Transforming Primary Care – The Shape of Things To Come

Major changes are being prescribed to the way GP practices will provide care. More than 200 additional healthcare professionals are being recruited by NHS Forth Valley to become part of new multidisciplinary teams within medical practices, ensuring that patients are directed to the right care at the right time. This includes mental health nurses, pharmacists, physiotherapists and advanced nurse practitioners who will help free up GP time to deal with more complex cases.

The new way of working is in response to some of the requirements of the new GP contract. One in four GP posts in Scotland is currently vacant and these changes are designed to share the care and workload currently being experienced by family doctors. In Forth Valley 20 pharmacists have started work in practices in Falkirk town centre and North West Stirling, and work is underway to recruit another ten pharmacy posts for Stenhousemuir, Denny and Bonnybridge. The pharmacists will undertake medicine reviews, deal with repeat prescriptions and ultimately hold clinics.

Mental health nurses have already been offering support for patients with mild to moderate mental health problems in several GP practices across Clackmannanshire and Falkirk West. They have been providing treatment for mental health problems commonly treated in a GP practice, meaning patients have ready access to professionals with specialist knowledge and skills without always having to see a doctor.  This scheme is now set to expand and more than half of the area’s medical practices will have mental health nurses in place by the end of the year.

More than 70 healthcare professionals were recently welcomed to NHS Forth Valley as part of an induction day to promote team working within GP practices.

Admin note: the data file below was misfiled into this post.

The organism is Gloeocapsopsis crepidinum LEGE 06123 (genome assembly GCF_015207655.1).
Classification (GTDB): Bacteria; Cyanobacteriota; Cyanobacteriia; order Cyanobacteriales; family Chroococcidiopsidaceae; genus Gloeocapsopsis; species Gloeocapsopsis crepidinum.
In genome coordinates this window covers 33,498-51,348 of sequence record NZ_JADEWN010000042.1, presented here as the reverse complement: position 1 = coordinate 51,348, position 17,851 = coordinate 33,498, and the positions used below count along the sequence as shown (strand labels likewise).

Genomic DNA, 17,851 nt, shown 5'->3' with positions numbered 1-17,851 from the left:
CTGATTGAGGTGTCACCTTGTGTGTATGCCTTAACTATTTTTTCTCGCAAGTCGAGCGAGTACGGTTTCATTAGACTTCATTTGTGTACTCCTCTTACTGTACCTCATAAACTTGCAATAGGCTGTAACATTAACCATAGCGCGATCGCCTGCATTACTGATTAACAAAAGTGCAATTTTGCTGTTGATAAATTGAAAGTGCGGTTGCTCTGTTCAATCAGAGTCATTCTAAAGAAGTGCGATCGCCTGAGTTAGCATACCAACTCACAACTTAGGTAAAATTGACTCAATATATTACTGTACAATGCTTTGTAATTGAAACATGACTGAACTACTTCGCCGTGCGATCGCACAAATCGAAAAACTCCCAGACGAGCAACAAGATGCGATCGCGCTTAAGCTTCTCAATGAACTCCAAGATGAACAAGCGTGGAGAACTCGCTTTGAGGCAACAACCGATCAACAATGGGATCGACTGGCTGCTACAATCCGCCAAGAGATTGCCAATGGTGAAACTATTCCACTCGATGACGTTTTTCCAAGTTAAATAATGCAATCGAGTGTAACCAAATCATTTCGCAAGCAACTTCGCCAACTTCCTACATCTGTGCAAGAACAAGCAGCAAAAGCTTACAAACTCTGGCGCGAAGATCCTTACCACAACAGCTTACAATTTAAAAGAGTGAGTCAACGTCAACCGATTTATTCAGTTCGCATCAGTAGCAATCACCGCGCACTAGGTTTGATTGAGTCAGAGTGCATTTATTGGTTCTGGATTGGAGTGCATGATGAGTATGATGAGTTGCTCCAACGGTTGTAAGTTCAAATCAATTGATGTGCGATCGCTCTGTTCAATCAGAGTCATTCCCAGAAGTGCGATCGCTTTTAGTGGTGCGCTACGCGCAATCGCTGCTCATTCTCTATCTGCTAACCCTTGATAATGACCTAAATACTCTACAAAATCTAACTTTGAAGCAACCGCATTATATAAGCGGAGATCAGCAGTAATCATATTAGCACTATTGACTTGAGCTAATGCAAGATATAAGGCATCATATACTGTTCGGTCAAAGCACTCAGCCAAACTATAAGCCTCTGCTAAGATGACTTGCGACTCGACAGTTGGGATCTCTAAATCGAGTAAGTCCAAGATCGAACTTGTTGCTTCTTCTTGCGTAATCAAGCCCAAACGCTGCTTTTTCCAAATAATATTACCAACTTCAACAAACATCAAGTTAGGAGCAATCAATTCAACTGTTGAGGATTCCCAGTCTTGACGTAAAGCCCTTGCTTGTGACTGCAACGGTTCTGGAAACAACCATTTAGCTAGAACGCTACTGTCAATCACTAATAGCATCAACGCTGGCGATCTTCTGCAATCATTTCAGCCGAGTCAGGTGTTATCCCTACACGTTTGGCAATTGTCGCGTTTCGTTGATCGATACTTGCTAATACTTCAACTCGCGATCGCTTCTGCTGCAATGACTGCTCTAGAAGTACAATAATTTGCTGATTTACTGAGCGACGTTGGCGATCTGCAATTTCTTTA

Lesley Middlemiss, Programme Manager for Primary Care Transformation, said: “This is a really good news story. The key issue for patients is that there will be a broader range of expertise available at their local GP practice, helping with both diagnosis and the management of a wide range of conditions, medicine reviews and urgent appointments for new and existing illnesses.

“It’s a really positive move towards greater team working and making sure patients are directed to the right care at the right time. This is not about replacing GPs, who remain at the heart of primary care, but easing pressure and making sure that patients get the best help where they need it most.”

The employment of mental health nurses and pharmacists forms part of six workstreams highlighted under the Primary Care Improvement Plan. Others include the appointment of ten advanced nurse practitioners who are currently under training, advanced physiotherapists, care home support nurses and practice nurse trainees. They will join the practice nurses, district nurses, health visitors, podiatrists and physiotherapists who already work together at GP practices to provide the best level of primary care.

The Improvement Plan also brings about a major change in the way immunisations are delivered. The first step of this will see a new immunisation team deliver childhood vaccinations in a range of community facilities.  A pilot scheme in Clackmannanshire has seen children under five immunised at centres in Sauchie and Tillicoultry, an approach which is set to expand across Forth Valley.

NHS Forth Valley’s Associate Medical Director, Dr Stuart Cumming, said: “A lot of work has gone into developing the Primary Care Improvement Plan as we need to increase capacity to respond to the ever increasing demand for healthcare in our communities.

“It’s important to acknowledge the hugely valuable work that our GPs do but also to recognise that many health issues can be managed using the skills of other professionals working alongside our existing Practice teams. Developing larger and more diverse primary care teams will help provide the best possible care for local patients and I’m pleased that the initial response to our recruitment drive has been very encouraging.”

NHS Forth Valley’s Primary Care Improvement Plan is supported by additional investment from the Scottish Government to enable NHS Boards and Health and Social Care Partnerships to deliver the priorities set out in the new GP contract.

A number of information evenings and events were organised to allow local clinicians to help shape the Plan which has been jointly developed and agreed by NHS Forth Valley, the two local Health and Social Care Partnerships and the Local Medical Committee.